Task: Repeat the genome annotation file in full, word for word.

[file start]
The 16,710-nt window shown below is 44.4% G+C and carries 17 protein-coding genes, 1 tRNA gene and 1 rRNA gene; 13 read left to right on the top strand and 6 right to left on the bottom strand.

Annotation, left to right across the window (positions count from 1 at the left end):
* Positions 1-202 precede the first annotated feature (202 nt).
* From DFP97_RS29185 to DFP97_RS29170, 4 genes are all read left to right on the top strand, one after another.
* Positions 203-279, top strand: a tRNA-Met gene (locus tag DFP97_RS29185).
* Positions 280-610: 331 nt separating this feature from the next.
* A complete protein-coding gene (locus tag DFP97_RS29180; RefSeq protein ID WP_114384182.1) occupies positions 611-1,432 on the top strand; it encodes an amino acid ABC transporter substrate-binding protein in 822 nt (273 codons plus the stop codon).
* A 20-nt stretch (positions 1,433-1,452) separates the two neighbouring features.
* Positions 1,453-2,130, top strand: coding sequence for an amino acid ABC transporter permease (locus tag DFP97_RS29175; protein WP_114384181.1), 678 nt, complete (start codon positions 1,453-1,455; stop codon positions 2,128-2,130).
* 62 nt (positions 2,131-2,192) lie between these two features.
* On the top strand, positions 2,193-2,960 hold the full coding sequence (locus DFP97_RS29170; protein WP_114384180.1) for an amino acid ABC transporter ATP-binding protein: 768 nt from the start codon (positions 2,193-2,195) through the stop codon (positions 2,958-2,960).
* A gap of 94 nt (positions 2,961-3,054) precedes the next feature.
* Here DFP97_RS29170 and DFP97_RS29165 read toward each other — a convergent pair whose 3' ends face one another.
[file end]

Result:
The 16,710-nt window shown below is 44.4% G+C and carries 17 protein-coding genes, 1 tRNA gene and 1 rRNA gene; 13 read left to right on the top strand and 6 right to left on the bottom strand.

Annotation, left to right across the window (positions count from 1 at the left end):
* Positions 1-202 precede the first annotated feature (202 nt).
* From DFP97_RS29185 to DFP97_RS29170, 4 genes are all read left to right on the top strand, one after another.
* Positions 203-279, top strand: a tRNA-Met gene (locus tag DFP97_RS29185).
* Positions 280-610: 331 nt separating this feature from the next.
* A complete protein-coding gene (locus tag DFP97_RS29180; RefSeq protein ID WP_114384182.1) occupies positions 611-1,432 on the top strand; it encodes an amino acid ABC transporter substrate-binding protein in 822 nt (273 codons plus the stop codon).
* A 20-nt stretch (positions 1,433-1,452) separates the two neighbouring features.
* Positions 1,453-2,130, top strand: coding sequence for an amino acid ABC transporter permease (locus tag DFP97_RS29175; protein WP_114384181.1), 678 nt, complete (start codon positions 1,453-1,455; stop codon positions 2,128-2,130).
* 62 nt (positions 2,131-2,192) lie between these two features.
* On the top strand, positions 2,193-2,960 hold the full coding sequence (locus DFP97_RS29170; protein WP_114384180.1) for an amino acid ABC transporter ATP-binding protein: 768 nt from the start codon (positions 2,193-2,195) through the stop codon (positions 2,958-2,960).
* A gap of 94 nt (positions 2,961-3,054) precedes the next feature.
* Here DFP97_RS29170 and DFP97_RS29165 read toward each other — a convergent pair whose 3' ends face one another.